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Re: [dinosaur] Phuwiangvenator and Vayuraptor, new basal coelurosaurs from Lower Cretaceous of Thailand (free pdf)

I'm not sure what's going on, but the paper is no longer available on the website. Was this paper withdrawn or posted by mistake?

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On Tue, May 21, 2019 at 12:58 PM Ben Creisler <bcreisler@gmail.com> wrote:

Ben Creisler

A new paper in open access:

Phuwiangvenator yaemniyomi gen. et sp. nov.Â

Vayuraptor nongbualamphuensis gen. et sp. nov.Â

Adun Samathi, Phornphen Chanthasit, and P. Martin Sander (2019)
Two new basal coelurosaurian theropod dinosaurs from the Lower Cretaceous Sao Khua Formation of Thailand.
Acta Palaeontologica Polonica (in press)

Free pdf:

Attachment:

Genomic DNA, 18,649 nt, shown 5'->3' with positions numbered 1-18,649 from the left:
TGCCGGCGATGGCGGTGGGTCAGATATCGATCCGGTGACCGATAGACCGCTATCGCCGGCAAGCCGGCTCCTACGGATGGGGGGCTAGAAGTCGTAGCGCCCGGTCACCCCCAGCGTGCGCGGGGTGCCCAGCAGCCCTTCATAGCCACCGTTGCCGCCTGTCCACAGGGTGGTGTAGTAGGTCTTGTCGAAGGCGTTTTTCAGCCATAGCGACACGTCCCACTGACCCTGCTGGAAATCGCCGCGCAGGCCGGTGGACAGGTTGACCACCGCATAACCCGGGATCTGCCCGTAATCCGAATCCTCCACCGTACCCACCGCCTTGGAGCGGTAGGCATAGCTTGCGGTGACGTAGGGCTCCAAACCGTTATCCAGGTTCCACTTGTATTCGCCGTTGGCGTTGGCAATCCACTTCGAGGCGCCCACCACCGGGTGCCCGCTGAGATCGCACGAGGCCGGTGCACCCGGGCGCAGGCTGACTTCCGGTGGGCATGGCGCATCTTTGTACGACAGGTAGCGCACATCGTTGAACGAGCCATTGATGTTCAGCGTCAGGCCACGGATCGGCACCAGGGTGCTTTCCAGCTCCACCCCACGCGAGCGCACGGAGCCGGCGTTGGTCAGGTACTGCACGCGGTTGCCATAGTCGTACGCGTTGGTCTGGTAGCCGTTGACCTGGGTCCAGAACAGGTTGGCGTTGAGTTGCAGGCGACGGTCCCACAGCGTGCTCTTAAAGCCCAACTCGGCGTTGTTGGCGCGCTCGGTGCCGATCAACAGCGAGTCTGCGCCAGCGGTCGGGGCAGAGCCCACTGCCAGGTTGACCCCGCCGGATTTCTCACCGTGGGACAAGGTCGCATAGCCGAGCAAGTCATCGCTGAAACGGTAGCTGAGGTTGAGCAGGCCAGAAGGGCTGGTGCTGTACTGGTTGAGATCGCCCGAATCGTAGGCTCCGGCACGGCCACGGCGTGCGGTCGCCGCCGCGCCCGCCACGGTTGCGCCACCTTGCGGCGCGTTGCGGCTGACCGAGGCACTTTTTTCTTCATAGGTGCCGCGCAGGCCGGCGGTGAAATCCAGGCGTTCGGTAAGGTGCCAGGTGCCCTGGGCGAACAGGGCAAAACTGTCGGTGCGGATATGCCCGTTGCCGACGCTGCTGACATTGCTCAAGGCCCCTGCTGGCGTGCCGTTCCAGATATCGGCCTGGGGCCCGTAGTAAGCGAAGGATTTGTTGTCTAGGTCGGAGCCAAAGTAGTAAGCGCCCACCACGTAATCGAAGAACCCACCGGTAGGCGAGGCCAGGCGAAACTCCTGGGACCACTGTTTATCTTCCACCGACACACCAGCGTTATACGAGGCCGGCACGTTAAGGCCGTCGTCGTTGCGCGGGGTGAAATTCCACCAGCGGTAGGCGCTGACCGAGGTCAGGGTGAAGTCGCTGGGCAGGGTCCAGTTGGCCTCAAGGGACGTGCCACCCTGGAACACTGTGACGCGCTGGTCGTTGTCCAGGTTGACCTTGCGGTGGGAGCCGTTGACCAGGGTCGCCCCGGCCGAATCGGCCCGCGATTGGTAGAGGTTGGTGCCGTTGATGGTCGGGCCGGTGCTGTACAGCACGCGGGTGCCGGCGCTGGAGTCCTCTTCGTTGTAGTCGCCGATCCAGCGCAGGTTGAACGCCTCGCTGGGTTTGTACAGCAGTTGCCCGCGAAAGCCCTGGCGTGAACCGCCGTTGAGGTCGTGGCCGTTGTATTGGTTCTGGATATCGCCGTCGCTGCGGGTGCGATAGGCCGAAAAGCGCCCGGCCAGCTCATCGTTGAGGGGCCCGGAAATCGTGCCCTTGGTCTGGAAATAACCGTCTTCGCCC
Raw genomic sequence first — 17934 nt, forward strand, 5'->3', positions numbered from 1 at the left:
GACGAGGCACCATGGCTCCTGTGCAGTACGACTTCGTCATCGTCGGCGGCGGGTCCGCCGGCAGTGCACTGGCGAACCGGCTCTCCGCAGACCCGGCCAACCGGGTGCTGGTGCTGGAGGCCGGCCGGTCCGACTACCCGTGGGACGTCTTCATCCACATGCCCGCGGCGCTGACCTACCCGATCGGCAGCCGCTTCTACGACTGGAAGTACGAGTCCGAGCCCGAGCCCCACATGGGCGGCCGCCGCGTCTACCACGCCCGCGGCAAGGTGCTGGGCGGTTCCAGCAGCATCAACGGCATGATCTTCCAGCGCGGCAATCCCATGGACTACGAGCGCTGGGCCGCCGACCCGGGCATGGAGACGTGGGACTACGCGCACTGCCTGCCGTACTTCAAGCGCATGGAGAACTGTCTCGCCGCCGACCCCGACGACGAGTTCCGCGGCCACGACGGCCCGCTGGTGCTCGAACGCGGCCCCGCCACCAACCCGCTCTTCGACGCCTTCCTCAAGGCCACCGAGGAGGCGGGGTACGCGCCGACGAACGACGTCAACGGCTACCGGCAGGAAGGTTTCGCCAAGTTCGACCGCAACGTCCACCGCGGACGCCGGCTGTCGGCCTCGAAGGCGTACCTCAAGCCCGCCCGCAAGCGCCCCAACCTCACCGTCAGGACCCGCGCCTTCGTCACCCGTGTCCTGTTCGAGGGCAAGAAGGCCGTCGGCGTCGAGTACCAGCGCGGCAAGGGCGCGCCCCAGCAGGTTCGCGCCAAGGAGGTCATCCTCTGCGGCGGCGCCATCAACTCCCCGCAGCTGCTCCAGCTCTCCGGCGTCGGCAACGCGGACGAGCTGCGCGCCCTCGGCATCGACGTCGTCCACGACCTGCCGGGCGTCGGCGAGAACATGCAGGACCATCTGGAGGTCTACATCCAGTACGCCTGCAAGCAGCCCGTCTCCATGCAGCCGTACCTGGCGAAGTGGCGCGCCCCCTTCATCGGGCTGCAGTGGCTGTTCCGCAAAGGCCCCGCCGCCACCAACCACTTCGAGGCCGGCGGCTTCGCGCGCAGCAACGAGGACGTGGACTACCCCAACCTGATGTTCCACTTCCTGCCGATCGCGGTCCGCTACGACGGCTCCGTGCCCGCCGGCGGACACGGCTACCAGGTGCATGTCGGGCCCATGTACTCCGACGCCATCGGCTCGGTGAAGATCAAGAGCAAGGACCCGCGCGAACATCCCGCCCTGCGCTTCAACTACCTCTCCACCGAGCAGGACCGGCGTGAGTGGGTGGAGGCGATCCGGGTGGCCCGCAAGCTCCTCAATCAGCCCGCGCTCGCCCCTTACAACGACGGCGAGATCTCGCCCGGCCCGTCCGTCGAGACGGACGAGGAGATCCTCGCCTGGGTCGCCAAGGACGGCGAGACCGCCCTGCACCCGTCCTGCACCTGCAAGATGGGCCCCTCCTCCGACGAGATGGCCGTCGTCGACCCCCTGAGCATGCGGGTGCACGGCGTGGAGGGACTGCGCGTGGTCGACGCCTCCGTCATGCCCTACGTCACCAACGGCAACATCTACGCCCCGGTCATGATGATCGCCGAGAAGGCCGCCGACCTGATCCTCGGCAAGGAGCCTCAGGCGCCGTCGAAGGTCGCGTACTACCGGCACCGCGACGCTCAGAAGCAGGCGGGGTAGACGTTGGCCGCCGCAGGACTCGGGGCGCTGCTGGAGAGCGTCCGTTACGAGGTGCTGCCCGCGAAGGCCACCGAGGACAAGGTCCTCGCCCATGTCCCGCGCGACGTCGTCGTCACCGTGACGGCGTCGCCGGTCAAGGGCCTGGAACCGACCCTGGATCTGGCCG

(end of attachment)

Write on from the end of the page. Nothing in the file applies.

Megaraptora is a clade of mid to large-sized theropods that are long-snouted, large-clawed, highly pneumatized, and have long and gracile metatarsals. The basal member was reported from the Barremian of Japan. A more derived clade, the Megaraptoridae, is known from the Cenomanian to Santonian of Gondwana. Here two new basal coelurosaurs from the Lower Cretaceous Sao Khua Formation of Thailand are described and named as Phuwiangvenator yaemniyomi gen. et sp. nov. and Vayuraptor nongbualamphuensis gen. et sp. nov. Phuwiangvenator is a megaraptoran coelurosaur and diagnosed by the ventrally flat sacral vertebrae with sulci in the anterior and posterior region of the centra and the anterior rim of metatarsal IV sloping proximolaterally to distomedially and being much lower than that of metatarsal III anteriorly. Vayuraptor is a basal coelurosaur and diagnosed by its astragalus which has two horizontal grooves, two fossae at the base of the ascending process, the ascending process being straight laterally and straight and parallel medially with the medial rim sloping to the tip laterally, and a long and slender astragalar ascending process. Although the position of the basal coelurosaur Vayuraptor remains unclear and must await further discovery, megaraptoran affinities are likely. The Early Cretaceous megaraptoran fossil record has been recovered from the Barremian to Aptian of Asia. All Asian megaraptorans might be a monophyletic clade or a paraphyletic series relative to the Megaraptoridae. Several specimens have been reported from the Aptian to mid-Cretaceous of Australia, and one report from the Albian of South America. These fossils show a high diversity of the Early Cretaceous megaraptorans and a wide distribution during that time. The clade then became more provincial in the Late Cretaceous.

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